WERE I TO ARRIVE AT WORK ONE DAY DRESSED IN, say, a cheerleader's uniform, I might reasonably expect to be admonished by my superiors.
Were I to continue this habit with any regularity, I might even get fired. It only makes sense a newsroom has enough distractions without the gruesome sight of my pale, hairy legs poking out of a miniskirt.
For the record, I have no actual desire to wear a cheerleader's uniform to work (or, for that matter, anywhere else), but City Council member-turned state Assemblywoman Jackie Goldberg, D-Los Angeles, seems to think it's my inalienable right provided, that is, that I consider being a cheerleader a fundamental, immutable part of my identity.
That distinction is important.
Goldberg insists that AB 1649, a bill she's sponsoring that would extend employment and housing discrimination laws to include people whose dress or behavior is "different from that traditionally associated with a person's sex at birth," is not about protecting cross-dressers. It would only cover the honest-to-goodness transgendered people who don't merely enjoy dressing up like members of the opposite sex, but who, for reasons psychological or physical, feel as though they must.
It's actually even more complicated than that. Transgendered is academia's latest contribution to the culture's confused sexual vocabulary. As Lennard J. Davis, an English professor at the State University of New York, Binghamton , wrote in the "Chronicle of Higher Education" last year, "a transgendered person is anyone who breaks the rules of the gender binary."
What academics call the "gender binary" is what most of us think of as simple biology the hard and fast reality that the overwhelming majority of people are born with one of two chromosomal compositions, XX (girls) or XY (boys).
Not so, according to the gender-bending left, who consider biological notions of "gender" little more than a social prejudice.
In the transgender world, Davis writes, "there are 100 genders and we can morph through 20 of them in a single morning."
The premise of the transgender philosophy is that there are no objective norms my gender is whatever I say it is. It could be male; it could be female; and since it's all up to my own perception, it could even conceivably be "cheerleader."
An Assembly analysis states that the bill would allow "employers to adopt reasonable workplace appearance, grooming and dress standards, provided that an employer must allow an employee to appear or dress consistently with an employee's gender."
Determining what constitutes a "reasonable" standard and what qualifies as a legitimate "gender" then becomes the responsibility of the state's liberal courts.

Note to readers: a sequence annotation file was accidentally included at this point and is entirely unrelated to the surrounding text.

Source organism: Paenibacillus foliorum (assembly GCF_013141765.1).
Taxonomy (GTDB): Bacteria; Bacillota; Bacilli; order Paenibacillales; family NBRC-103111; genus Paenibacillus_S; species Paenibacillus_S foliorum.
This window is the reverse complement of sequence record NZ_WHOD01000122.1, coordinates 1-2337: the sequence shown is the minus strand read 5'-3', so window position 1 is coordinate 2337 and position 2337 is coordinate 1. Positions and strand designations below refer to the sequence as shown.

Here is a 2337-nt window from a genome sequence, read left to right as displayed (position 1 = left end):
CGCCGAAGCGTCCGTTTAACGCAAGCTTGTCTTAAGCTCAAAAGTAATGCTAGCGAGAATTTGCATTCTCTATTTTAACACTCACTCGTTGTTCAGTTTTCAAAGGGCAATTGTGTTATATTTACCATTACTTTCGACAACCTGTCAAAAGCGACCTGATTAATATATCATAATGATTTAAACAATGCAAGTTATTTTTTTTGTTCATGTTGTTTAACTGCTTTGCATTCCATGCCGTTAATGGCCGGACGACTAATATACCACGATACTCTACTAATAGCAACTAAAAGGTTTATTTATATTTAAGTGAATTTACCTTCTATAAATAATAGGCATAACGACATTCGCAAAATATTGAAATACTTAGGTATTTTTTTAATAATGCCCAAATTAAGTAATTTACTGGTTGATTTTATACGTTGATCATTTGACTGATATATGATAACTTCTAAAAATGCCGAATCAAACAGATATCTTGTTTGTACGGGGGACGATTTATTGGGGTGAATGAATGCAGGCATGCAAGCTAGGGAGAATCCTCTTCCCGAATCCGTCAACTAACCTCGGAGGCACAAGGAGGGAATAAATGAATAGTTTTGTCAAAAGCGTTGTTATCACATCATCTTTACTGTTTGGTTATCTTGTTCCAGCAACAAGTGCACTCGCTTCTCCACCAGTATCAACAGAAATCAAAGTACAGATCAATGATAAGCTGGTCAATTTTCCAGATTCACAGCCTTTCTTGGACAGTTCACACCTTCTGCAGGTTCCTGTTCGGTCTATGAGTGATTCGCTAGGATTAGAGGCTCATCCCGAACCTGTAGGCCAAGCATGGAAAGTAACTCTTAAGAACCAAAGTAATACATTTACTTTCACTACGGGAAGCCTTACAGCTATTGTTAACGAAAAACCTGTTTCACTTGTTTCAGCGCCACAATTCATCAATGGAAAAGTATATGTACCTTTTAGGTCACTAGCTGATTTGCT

Because the bill includes such ambiguous terminology as "perception" and "identity," it has the practical effect of making any housing or employment judgment based on "appearance" or "behavior" a potential crime subject to a $150,000 fine.
So if AB 1649 becomes law and there's good reason to believe it will and I declare "cheerleader" as my perceived "gender," my boss may be hard-pressed to object to my workplace wardrobe.
Casual Friday will never be the same.
Goldberg, of course, tries to downplay the radicalism of her legislation, telling the San Francisco Chronicle that its primary purpose is to protect "women who are too aggressive" and "men who are too effeminate" from workplace discrimination. But existing laws and legal precedents already cover such cases.
What Goldberg has in mind is far more expansive using the powers of the state to rewrite cultural mores and impose her radical social agenda on anyone who might disagree.
Under AB 1649, a Christian bookstore would have to suspend its own moral convictions and employ a transvestite, or else face legal sanction. A department store would have to allow a bearded woman to work the cosmetics counter, no matter how off-putting that might be to potential customers.
It's bigotry masked in tolerance.
For all the talk of ending "discrimination" against the transgendered, AB 1649 would blatantly discriminate against anyone holding a more traditional moral outlook. It would deny the rights of landlords and employers to exercise their consciences or make prudent decisions affecting their own livelihood. It would turn public fetishism into a right while eviscerating the rights to freedom of religion and association that define a free society.
The bill, which is co-sponsored by fellow local legislators Assemblyman Paul Koretz, D-West Hollywood, and state Sen. Sheila Kuehl, D-Los Angeles, has already been approved by the Assembly and a Senate committee. Passage in the full, Democratic-dominated Senate seems inevitable. At that point, it's up to Gov. Gray Davis to decide whether California becomes the state where it's illegal to smoke a cigarette in a bar, but a stockbroker has an absolute right to wear a tutu to the office.